Novel dosage forms of pharmaceutically active components are strongly demanded for abuse-free application of drugs as well as by the demographic change, which has added high levels of importance to easy-to-use medication in order to leave older-aged individuals independent of nursery as long as possible. Polymer-based drug depots, which degrade in-vivo during a predefined time and constantly release the drugs required by the patients in the recommended dose, are a promising strategy to aid in this concern that will be investigated in the project MIMIFLOW: Microwave-Assisted Milligel Synthesis under Continuous Flow, a collaboration of the University of Pau, the University of Bordeaux, the Polymer Competence Center Leoben GmbH and the Graz University of Technology. The aim of this project is the development of novel polymer carrier matrices based on crosslinked biopolyesters and poly(2-oxazoline)s. These polymer networks are assigned high potential to combine the advantages of both types of polymers involved and to overcome their respective limitations like too slow degradation kinetics, hydrophobicity, or bulk erosion.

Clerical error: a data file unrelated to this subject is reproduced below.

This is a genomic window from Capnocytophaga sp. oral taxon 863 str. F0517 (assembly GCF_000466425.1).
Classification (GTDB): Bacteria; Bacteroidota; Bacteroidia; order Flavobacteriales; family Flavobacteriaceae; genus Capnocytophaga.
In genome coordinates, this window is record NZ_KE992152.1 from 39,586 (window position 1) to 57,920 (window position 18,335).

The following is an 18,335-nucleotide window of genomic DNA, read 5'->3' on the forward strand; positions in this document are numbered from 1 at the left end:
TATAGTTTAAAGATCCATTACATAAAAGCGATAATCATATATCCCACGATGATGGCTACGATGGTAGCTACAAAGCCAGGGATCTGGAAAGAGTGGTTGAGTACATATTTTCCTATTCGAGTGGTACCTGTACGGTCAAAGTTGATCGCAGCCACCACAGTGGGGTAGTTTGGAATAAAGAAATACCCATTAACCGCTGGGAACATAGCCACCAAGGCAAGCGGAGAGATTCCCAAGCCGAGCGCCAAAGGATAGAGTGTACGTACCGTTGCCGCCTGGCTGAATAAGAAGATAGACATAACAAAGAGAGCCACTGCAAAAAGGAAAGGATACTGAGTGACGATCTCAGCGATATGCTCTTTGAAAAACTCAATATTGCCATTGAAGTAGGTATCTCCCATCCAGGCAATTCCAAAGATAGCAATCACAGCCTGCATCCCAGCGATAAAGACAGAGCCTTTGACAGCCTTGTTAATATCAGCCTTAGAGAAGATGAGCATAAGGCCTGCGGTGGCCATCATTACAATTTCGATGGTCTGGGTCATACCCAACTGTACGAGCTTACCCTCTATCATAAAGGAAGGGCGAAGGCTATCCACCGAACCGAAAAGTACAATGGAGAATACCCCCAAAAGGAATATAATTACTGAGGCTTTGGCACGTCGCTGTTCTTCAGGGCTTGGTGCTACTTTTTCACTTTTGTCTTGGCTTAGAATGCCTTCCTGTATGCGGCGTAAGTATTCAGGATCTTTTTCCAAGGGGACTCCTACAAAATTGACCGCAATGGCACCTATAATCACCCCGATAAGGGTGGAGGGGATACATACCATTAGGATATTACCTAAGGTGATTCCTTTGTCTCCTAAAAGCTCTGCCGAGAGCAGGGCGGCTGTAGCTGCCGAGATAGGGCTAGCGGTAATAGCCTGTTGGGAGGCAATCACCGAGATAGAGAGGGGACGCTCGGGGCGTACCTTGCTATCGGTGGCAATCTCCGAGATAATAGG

The syntheses will be performed in state-of-the-art microwave reactors, with a dedicated focus on millifluidic continuous-flow systems in order to produce poly(ester-oxazoline) networks with defined shapes and geometries for their specific applications. At the end of the MIMIFLOW project, degradable poly(ester-oxazoline) networks will have been synthesized and characterized by wettability, swelling degrees, mechanical properties in the dry and swollen state and degradation / release kinetics. Representative candidates of this class of novel polymer matrices will have been in-vitro tested for applicability in mammalian bodies and their functionality as drug depots.